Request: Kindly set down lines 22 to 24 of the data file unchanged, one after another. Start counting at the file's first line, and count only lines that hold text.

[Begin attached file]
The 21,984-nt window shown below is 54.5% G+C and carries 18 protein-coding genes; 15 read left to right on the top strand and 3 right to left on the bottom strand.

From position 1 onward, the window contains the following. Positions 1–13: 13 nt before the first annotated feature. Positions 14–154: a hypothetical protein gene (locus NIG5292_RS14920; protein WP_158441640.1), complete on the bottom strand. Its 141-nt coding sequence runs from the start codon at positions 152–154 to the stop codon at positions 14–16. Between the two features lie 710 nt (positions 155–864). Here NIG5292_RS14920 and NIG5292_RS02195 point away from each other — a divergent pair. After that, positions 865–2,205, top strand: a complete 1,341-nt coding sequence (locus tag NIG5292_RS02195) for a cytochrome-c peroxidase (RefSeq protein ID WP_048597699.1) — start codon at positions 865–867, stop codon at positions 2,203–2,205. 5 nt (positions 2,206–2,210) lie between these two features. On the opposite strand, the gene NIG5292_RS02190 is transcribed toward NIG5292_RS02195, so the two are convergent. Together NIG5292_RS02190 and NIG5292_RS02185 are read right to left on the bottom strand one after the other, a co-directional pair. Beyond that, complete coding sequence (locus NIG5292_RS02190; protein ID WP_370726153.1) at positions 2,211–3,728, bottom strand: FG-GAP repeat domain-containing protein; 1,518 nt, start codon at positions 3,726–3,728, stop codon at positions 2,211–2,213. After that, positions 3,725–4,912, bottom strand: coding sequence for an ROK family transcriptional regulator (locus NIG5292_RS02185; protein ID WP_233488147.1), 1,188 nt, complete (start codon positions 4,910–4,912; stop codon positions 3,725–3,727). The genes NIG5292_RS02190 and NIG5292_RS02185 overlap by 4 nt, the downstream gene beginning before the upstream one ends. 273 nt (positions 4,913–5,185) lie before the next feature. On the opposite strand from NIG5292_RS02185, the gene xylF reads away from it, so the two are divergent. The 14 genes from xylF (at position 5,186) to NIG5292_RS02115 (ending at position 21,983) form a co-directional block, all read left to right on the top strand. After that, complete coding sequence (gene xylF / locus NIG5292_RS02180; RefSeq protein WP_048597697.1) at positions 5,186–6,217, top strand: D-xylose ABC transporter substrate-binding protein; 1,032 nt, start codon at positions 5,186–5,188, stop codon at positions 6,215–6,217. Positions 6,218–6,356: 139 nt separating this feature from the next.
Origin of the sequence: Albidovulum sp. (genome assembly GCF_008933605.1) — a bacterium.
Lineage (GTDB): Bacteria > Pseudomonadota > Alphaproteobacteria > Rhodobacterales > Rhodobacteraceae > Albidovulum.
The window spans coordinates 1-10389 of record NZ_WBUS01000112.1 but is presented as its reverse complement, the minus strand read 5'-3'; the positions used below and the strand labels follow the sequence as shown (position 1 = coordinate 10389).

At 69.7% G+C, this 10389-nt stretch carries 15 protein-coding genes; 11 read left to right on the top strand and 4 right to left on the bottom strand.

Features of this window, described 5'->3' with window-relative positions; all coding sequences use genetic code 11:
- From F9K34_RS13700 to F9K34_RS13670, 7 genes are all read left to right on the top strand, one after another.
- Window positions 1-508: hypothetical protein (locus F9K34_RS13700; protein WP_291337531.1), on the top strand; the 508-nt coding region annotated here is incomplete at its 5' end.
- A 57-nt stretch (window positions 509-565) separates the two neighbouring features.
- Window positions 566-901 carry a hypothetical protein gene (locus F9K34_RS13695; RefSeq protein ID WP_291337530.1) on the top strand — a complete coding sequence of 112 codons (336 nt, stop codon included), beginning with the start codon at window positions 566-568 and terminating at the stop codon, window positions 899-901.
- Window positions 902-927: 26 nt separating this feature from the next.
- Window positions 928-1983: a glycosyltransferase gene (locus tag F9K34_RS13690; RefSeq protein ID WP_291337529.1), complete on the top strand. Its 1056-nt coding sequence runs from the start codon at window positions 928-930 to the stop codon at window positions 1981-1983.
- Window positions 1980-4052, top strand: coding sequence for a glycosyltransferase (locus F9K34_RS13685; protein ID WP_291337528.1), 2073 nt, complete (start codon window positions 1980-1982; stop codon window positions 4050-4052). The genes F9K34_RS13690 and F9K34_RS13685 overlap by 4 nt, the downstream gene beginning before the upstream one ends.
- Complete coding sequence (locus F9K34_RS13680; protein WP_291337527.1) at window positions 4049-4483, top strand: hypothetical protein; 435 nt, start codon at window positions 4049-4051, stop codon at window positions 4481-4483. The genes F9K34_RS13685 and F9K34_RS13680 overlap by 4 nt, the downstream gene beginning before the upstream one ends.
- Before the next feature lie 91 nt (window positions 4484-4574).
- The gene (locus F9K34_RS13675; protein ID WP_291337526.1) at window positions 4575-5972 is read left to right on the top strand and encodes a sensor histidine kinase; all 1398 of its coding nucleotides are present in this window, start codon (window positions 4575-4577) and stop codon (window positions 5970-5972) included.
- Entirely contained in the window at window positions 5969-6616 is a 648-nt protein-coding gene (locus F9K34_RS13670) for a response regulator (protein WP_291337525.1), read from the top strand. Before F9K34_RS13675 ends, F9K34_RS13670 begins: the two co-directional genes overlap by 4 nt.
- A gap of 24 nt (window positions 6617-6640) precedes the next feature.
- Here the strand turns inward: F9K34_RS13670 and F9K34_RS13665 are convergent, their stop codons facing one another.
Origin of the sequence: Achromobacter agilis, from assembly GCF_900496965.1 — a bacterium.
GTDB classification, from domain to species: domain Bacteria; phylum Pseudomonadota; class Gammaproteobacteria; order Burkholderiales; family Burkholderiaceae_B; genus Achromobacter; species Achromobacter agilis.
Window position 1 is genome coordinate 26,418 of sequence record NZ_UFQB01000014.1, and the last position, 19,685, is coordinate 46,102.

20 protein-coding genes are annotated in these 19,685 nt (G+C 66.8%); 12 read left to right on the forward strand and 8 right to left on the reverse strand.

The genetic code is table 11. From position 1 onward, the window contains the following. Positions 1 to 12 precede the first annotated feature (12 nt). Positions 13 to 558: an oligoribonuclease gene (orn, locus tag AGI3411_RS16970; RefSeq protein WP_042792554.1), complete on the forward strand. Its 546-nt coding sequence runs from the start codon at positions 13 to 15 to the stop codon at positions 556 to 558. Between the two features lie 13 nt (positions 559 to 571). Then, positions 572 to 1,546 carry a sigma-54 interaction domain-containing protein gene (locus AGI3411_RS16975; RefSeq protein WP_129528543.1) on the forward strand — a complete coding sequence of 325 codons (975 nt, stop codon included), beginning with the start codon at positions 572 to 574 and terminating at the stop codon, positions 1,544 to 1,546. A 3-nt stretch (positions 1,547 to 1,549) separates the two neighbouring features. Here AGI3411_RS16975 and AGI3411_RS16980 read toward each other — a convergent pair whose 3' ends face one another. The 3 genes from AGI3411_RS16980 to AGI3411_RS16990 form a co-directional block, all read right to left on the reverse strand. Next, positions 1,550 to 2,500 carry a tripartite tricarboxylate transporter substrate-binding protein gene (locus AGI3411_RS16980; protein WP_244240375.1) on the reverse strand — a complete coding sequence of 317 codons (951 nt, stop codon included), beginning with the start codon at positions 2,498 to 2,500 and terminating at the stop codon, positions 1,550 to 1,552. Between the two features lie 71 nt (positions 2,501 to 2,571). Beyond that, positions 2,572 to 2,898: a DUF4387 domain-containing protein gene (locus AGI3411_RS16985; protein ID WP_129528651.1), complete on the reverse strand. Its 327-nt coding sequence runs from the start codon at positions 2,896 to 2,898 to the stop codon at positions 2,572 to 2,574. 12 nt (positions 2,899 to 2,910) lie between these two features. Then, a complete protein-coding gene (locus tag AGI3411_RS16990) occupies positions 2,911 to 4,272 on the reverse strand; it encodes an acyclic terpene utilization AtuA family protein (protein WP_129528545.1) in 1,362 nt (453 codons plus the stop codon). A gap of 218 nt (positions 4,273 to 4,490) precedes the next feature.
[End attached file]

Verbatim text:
GTDB classification, from domain to species: domain Bacteria; phylum Pseudomonadota; class Gammaproteobacteria; order Burkholderiales; family Burkholderiaceae_B; genus Achromobacter; species Achromobacter agilis.
Window position 1 is genome coordinate 26,418 of sequence record NZ_UFQB01000014.1, and the last position, 19,685, is coordinate 46,102.

20 protein-coding genes are annotated in these 19,685 nt (G+C 66.8%); 12 read left to right on the forward strand and 8 right to left on the reverse strand.